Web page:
Creationist to lead Brazilian higher education agency

by Greg Mayer

Science Insider reports that Brazilian President Jair Bolsonaro has appointed Benedito Aguiar, a creationist, as head of CAPES, an agency which oversees graduate training in Brazil and funds thousands of graduate students. According to Science Insider, he is

. . . an electrical engineer by training, previously served as the rector of Mackenzie Presbyterian University (MPU), a private religious school here. It advocates the teaching and study of intelligent design (ID), an outgrowth of biblical creationism that argues that life is too complex to have evolved by Darwinian evolution, and so required an intelligent designer.

And, he takes his creationism seriously:

Aguiar Neto was recently quoted in an MPU press release as saying that ID should be introduced into Brazil’s basic education curricula as “a counterpoint to the theory of evolution,” and so that creationism could be supported by “scientific arguments.” He made the comments prior to the second Congress on Intelligent Design, which was held at Mackenzie in October 2019. The event was organized by Discovery Mackenzie, a research center created by MPU in 2017 to mirror the Discovery Institute in Seattle, which also promotes ID.

Evangelical Christians are strong supporters of Bolsonaro, and this is the second active creationist he has appointed. (The other is the minister of family, women, and human rights.)

Evolutionary biologists in Brazil are protesting. Evolutionary biology has long been an active area of research in Brazil, going back at least to the era of scientific exploration in the 18th and 19th centuries, when the country’s great biodiversity was documented. These discoveries, in turn, had an important influence on the biogeographic and systematic evidence for descent with modification. Beginning in 1943, Theodosius Dobzhansky began influencing and collaborating with Brazilian geneticists, helping to develop evolutionary genetics as an ongoing discipline in Brazil, and studies of biodiversity continue to be a strength. (One of the leaders in the latter, the herpetologist Paulo Vanzolini, whom I knew, was also one of Brazil’s greatest samba composers!)

h/t: Brian Leiter


  1. GBJames
    Posted January 29, 2020 at 1:10 pm | Permalink

    Sad times for Brazil, too.

  2. Mark R.
    Posted January 29, 2020 at 1:22 pm | Permalink

    Ban evolution, discriminate against the LGBT community and burn down the rain forests! Bolsonaro is a peach; I guess we’re not the only ones stuck with a religious tyrant. Though to be sure, Bolsonaro’s faith is probably real.

    • Posted January 31, 2020 at 11:36 am | Permalink

      Hard to tell with fascists; they sometimes even invent their own versions of religion. (Hitler.)

  3. Ken Kukec
    Posted January 29, 2020 at 2:20 pm | Permalink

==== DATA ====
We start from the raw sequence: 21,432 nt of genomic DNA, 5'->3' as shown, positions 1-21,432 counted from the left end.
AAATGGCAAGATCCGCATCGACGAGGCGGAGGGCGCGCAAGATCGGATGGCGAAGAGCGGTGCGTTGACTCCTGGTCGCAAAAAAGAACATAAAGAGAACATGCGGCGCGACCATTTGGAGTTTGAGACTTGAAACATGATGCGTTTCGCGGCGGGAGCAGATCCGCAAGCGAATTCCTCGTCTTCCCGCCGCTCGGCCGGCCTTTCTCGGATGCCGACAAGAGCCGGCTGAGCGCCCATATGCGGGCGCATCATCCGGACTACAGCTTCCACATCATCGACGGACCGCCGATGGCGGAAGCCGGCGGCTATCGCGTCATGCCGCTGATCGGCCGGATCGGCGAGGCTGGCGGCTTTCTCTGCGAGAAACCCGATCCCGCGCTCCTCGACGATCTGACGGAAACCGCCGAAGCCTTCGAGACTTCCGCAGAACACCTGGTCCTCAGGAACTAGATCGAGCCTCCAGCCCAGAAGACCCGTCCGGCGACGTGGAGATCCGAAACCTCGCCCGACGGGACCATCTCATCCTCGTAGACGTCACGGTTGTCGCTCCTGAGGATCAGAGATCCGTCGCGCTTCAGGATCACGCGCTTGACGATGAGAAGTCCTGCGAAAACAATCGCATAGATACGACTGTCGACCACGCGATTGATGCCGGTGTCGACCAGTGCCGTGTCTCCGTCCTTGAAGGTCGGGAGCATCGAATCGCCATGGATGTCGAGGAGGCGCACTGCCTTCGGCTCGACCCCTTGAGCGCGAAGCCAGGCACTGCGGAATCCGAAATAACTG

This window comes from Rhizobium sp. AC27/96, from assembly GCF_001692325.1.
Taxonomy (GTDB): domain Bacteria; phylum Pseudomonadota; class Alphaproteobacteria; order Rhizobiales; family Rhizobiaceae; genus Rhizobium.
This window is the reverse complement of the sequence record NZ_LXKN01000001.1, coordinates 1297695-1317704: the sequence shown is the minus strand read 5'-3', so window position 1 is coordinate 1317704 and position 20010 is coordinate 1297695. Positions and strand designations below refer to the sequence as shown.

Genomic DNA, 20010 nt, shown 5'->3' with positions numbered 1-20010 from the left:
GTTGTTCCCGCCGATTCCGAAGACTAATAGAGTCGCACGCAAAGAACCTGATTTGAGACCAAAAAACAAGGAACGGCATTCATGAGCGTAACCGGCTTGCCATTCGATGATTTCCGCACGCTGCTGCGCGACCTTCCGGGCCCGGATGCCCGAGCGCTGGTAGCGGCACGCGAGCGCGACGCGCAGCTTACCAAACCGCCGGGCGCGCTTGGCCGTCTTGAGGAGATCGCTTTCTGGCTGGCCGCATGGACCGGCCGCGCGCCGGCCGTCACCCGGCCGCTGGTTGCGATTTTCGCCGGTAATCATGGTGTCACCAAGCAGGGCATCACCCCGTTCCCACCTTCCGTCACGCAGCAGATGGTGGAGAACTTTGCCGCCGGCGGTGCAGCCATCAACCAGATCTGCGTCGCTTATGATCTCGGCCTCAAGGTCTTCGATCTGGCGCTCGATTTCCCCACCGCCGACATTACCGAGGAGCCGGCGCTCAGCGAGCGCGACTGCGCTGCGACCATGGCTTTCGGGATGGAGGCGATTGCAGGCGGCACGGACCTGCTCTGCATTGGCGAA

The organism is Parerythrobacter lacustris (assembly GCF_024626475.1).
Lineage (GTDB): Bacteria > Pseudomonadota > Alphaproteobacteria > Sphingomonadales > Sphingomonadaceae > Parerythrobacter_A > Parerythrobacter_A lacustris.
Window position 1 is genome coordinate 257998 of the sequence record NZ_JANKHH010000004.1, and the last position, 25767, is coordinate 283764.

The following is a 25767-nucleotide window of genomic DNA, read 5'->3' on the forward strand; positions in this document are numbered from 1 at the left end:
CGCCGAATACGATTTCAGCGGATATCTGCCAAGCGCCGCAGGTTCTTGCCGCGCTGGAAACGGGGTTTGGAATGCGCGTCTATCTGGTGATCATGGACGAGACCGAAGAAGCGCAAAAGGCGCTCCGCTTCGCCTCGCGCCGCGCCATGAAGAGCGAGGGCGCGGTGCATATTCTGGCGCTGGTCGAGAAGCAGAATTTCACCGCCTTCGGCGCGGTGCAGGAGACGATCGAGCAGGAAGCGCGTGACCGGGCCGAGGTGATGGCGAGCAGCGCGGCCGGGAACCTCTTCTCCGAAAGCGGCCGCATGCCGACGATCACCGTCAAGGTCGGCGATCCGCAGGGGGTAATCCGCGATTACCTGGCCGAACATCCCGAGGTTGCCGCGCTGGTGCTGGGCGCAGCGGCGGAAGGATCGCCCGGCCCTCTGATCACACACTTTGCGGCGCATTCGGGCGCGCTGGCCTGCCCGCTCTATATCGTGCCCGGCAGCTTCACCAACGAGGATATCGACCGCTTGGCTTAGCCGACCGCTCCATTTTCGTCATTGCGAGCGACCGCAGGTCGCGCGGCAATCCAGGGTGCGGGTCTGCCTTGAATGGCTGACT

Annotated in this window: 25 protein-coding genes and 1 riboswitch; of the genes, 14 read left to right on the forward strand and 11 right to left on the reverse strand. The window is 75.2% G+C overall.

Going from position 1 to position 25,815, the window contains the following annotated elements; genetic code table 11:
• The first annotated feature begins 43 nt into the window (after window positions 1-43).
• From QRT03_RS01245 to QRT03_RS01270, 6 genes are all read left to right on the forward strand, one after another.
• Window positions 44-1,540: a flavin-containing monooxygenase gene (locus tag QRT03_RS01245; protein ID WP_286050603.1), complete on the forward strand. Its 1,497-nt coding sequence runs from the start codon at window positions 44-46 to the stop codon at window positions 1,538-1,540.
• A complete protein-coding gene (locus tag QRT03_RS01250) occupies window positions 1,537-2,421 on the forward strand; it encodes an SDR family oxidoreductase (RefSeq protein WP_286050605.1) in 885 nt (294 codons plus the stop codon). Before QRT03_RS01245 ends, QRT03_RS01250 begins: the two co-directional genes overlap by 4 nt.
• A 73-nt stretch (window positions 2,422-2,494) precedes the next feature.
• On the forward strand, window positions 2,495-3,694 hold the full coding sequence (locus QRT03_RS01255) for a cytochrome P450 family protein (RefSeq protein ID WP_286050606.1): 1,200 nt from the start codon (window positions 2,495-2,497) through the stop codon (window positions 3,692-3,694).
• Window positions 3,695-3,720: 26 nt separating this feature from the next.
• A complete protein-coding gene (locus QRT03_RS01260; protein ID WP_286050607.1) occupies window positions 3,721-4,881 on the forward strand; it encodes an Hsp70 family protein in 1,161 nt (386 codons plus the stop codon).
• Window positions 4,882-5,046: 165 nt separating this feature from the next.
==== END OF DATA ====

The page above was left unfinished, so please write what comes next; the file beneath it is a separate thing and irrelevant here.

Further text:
Saw the Oscar-nominated documentary about Brazil’s political situation,The Edge of Democracy, last weekend. Got themselves a real hot mess on their hands down there.

  4. Torbjörn Larsson
    Posted January 29, 2020 at 4:34 pm | Permalink

    Poor Brazil! Makes Bolsonaro’s rain forest strategy even more poignant.

    • Desnes Diev
      Posted January 30, 2020 at 8:21 am | Permalink

      It’s not only “poor Brazil”, it’s “poor world”. For people like Bolsonaro and Trump, the only good side of nature is to help to make cash.
      I say nature, but it seems to be true also of how they see most human beings.

  5. Posted January 29, 2020 at 4:50 pm | Permalink

    The University where this guy was Rector has been a hotbed of right-wing advocacy. It was a center of support for the 1964 military coup in Brazil (one energetically supported by the U.S,, incidentally). That coup extinguished democracy in Brazil for a generation. This development in Mackenzie Presbyterian University resulted from a right-wing theologian becoming dominant in the IBP church. The church in Brazil is not affiliated with the Presbyterian churches in the U.S., but with an association of Reformed churches.

  6. eric
    Posted January 29, 2020 at 8:35 pm | Permalink

    . . . an electrical engineer by training…

    I kinda feel bad for engineers every time the generalization is anecdotally supported.

  7. Posted January 29, 2020 at 9:30 pm | Permalink

    This is a dark time for all countries ruled by Trump clones.

    • Nicolaas Stempels
      Posted January 30, 2020 at 3:54 pm | Permalink

      I think Mr Bolsonaro’s evil ideas predate Mr Trump’s (although one can never be sure), publicly at least, so he can hardly be a ‘Trump clone’.
      I also think Mr Bolsonaro is worse than Mr Trump. and that is a reference.

  8. Dominic
    Posted January 30, 2020 at 6:33 am | Permalink

    This is terrible!

  9. Posted January 31, 2020 at 11:38 am | Permalink

    And this is the country who (in a misguided attempt to look science friendly) adopted a slogan of A. Comte on its flag!

  10. Gregory
    Posted February 1, 2020 at 9:33 pm | Permalink

    “It is wrong to hold creation and evolution as mutually exclusive alternatives. I am a creationist and an evolutionist. Evolution is God’s, or Nature’s method of creation.” – Theodosius Dobzhansky (1973)

    • Posted February 2, 2020 at 4:33 am | Permalink

      Yes, so Dobzhansky was a deist and believed in a nonexistent God. What’s your point? Just because one semi-religious scientist says this doesn’t make it true.

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